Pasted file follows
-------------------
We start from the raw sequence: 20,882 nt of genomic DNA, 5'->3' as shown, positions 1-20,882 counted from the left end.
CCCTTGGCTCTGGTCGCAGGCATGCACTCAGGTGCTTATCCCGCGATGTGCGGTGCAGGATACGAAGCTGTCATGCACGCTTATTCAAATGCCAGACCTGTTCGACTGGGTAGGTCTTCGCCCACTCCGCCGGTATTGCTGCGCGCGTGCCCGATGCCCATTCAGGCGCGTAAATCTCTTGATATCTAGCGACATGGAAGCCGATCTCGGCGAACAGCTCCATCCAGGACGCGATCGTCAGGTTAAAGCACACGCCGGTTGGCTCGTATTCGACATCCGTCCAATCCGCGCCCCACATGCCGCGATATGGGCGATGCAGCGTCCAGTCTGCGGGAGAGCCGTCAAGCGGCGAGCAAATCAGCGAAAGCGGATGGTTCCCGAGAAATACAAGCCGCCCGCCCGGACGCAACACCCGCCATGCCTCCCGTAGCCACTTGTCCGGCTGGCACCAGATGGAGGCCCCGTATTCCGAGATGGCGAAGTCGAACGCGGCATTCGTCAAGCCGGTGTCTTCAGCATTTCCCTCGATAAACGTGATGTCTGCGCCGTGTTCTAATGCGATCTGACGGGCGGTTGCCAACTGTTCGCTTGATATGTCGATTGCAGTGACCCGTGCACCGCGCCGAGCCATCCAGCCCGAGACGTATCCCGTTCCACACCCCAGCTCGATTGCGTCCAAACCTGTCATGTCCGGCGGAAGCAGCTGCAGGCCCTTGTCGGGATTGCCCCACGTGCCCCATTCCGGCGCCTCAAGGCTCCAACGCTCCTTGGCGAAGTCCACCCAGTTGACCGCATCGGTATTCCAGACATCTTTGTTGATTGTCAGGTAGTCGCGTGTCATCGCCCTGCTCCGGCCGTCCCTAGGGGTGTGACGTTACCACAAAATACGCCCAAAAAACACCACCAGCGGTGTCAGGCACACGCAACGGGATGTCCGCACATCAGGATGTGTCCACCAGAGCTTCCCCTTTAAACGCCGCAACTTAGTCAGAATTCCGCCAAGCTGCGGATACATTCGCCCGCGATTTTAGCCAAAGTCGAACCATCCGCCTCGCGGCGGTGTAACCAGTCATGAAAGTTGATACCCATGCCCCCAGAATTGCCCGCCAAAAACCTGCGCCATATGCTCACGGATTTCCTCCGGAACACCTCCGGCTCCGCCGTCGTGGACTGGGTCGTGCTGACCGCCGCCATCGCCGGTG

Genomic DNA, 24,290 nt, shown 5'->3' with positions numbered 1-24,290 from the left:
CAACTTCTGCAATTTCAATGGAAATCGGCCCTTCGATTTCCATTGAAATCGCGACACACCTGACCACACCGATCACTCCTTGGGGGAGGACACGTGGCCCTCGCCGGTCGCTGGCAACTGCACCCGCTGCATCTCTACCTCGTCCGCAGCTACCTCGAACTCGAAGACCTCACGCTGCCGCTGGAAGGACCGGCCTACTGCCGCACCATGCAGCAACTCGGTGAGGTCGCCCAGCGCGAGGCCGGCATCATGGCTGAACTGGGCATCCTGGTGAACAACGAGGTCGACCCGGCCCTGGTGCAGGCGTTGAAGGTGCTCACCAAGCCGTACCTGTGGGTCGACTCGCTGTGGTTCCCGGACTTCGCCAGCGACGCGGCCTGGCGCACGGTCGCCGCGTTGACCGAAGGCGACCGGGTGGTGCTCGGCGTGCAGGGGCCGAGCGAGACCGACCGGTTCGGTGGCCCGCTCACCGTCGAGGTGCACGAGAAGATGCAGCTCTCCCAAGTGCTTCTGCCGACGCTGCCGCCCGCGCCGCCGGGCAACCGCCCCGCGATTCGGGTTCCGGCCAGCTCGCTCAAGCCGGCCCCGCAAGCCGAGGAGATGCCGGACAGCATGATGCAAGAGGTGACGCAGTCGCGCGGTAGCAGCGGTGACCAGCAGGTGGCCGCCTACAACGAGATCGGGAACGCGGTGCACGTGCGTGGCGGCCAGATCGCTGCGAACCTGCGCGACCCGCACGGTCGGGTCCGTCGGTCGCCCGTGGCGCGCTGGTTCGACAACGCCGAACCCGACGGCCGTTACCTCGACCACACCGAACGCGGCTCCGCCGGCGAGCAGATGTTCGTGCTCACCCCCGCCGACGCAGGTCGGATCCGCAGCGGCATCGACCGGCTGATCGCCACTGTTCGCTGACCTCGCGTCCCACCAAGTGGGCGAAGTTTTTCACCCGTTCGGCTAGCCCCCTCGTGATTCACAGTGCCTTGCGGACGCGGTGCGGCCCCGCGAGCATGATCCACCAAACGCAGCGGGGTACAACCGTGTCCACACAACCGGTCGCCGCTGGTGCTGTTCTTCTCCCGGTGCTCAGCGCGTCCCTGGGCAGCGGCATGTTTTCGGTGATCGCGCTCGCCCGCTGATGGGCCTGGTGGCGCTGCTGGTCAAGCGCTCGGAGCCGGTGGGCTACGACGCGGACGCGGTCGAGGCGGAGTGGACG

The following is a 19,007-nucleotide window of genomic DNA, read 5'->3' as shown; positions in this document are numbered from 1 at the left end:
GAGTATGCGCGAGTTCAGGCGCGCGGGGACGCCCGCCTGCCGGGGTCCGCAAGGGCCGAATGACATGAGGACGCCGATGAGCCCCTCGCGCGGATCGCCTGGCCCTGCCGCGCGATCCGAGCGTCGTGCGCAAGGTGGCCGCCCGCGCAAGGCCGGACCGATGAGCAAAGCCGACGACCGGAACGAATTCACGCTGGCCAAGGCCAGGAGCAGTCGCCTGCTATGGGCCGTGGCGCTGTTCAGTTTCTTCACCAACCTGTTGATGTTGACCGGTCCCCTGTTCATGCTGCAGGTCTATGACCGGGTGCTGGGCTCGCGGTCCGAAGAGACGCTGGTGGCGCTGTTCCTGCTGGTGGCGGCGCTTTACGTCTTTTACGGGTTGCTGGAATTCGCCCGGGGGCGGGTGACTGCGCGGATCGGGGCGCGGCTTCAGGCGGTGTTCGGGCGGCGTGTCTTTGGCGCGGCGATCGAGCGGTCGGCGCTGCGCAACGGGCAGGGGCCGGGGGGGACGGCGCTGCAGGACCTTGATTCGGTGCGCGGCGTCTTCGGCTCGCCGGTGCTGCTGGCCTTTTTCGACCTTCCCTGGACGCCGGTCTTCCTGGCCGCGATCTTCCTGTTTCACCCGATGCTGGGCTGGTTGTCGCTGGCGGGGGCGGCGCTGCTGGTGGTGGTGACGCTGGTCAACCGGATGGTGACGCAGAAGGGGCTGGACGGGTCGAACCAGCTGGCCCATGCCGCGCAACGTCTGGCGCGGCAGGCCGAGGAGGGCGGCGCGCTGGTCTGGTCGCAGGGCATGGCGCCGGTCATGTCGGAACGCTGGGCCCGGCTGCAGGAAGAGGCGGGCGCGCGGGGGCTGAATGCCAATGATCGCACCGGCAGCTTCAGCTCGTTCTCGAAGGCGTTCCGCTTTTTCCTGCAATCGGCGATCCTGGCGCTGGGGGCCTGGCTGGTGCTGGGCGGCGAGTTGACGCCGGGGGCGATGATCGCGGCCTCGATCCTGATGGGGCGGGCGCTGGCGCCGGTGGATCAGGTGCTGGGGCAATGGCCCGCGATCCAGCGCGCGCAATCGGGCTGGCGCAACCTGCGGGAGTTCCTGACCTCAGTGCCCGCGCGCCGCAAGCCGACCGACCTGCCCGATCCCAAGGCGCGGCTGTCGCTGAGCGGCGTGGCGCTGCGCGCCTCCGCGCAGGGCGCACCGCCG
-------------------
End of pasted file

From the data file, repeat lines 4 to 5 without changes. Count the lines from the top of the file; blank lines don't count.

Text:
CAACTTCTGCAATTTCAATGGAAATCGGCCCTTCGATTTCCATTGAAATCGCGACACACCTGACCACACCGATCACTCCTTGGGGGAGGACACGTGGCCCTCGCCGGTCGCTGGCAACTGCACCCGCTGCATCTCTACCTCGTCCGCAGCTACCTCGAACTCGAAGACCTCACGCTGCCGCTGGAAGGACCGGCCTACTGCCGCACCATGCAGCAACTCGGTGAGGTCGCCCAGCGCGAGGCCGGCATCATGGCTGAACTGGGCATCCTGGTGAACAACGAGGTCGACCCGGCCCTGGTGCAGGCGTTGAAGGTGCTCACCAAGCCGTACCTGTGGGTCGACTCGCTGTGGTTCCCGGACTTCGCCAGCGACGCGGCCTGGCGCACGGTCGCCGCGTTGACCGAAGGCGACCGGGTGGTGCTCGGCGTGCAGGGGCCGAGCGAGACCGACCGGTTCGGTGGCCCGCTCACCGTCGAGGTGCACGAGAAGATGCAGCTCTCCCAAGTGCTTCTGCCGACGCTGCCGCCCGCGCCGCCGGGCAACCGCCCCGCGATTCGGGTTCCGGCCAGCTCGCTCAAGCCGGCCCCGCAAGCCGAGGAGATGCCGGACAGCATGATGCAAGAGGTGACGCAGTCGCGCGGTAGCAGCGGTGACCAGCAGGTGGCCGCCTACAACGAGATCGGGAACGCGGTGCACGTGCGTGGCGGCCAGATCGCTGCGAACCTGCGCGACCCGCACGGTCGGGTCCGTCGGTCGCCCGTGGCGCGCTGGTTCGACAACGCCGAACCCGACGGCCGTTACCTCGACCACACCGAACGCGGCTCCGCCGGCGAGCAGATGTTCGTGCTCACCCCCGCCGACGCAGGTCGGATCCGCAGCGGCATCGACCGGCTGATCGCCACTGTTCGCTGACCTCGCGTCCCACCAAGTGGGCGAAGTTTTTCACCCGTTCGGCTAGCCCCCTCGTGATTCACAGTGCCTTGCGGACGCGGTGCGGCCCCGCGAGCATGATCCACCAAACGCAGCGGGGTACAACCGTGTCCACACAACCGGTCGCCGCTGGTGCTGTTCTTCTCCCGGTGCTCAGCGCGTCCCTGGGCAGCGGCATGTTTTCGGTGATCGCGCTCGCCCGCTGATGGGCCTGGTGGCGCTGCTGGTCAAGCGCTCGGAGCCGGTGGGCTACGACGCGGACGCGGTCGAGGCGGAGTGGACG

The following is a 19,007-nucleotide window of genomic DNA, read 5'->3' as shown; positions in this document are numbered from 1 at the left end: